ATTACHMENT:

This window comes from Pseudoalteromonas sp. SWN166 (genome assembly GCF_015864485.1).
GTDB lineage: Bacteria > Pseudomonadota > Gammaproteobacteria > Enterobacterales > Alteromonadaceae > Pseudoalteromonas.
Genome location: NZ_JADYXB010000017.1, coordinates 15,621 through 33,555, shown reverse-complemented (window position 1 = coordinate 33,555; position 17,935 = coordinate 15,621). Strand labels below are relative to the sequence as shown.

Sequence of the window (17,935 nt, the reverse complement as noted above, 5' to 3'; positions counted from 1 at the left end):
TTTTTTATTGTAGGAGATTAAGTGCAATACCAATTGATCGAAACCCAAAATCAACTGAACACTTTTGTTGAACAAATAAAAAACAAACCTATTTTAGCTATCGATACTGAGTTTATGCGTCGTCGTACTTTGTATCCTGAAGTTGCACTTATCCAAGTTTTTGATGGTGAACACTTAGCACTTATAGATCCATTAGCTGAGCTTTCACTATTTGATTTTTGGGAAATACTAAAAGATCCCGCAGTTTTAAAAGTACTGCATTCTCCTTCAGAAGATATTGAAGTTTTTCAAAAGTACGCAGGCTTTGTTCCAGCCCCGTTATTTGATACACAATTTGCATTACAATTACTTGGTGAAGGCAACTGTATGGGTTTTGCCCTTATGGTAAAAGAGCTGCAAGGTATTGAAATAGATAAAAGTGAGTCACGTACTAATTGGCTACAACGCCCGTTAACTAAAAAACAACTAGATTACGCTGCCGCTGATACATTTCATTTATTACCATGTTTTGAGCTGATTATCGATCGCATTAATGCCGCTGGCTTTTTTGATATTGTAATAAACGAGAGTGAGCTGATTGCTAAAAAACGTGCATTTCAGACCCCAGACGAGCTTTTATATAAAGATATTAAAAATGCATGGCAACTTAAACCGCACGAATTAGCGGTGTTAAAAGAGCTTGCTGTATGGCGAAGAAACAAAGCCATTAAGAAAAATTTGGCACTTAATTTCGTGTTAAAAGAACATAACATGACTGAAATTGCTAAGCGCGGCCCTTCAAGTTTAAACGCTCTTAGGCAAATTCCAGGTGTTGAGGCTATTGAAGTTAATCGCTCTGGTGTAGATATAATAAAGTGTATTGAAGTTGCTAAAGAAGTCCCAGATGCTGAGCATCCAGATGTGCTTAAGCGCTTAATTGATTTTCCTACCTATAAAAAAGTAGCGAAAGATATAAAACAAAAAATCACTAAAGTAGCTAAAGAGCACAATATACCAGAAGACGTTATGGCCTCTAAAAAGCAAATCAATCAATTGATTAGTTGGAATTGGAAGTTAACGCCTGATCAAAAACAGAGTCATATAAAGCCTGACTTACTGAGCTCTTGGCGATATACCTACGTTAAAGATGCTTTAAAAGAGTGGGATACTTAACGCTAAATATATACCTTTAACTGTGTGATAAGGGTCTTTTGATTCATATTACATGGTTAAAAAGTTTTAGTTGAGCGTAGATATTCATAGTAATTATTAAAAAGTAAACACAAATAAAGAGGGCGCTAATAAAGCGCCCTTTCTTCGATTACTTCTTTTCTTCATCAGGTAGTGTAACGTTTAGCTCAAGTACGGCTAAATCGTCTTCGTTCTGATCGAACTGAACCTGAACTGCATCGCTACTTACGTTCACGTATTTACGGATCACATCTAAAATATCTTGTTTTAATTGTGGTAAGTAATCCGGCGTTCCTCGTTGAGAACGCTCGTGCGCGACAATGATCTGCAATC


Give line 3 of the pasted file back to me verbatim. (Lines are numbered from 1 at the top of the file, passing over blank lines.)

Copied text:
Genome location: NZ_JADYXB010000017.1, coordinates 15,621 through 33,555, shown reverse-complemented (window position 1 = coordinate 33,555; position 17,935 = coordinate 15,621). Strand labels below are relative to the sequence as shown.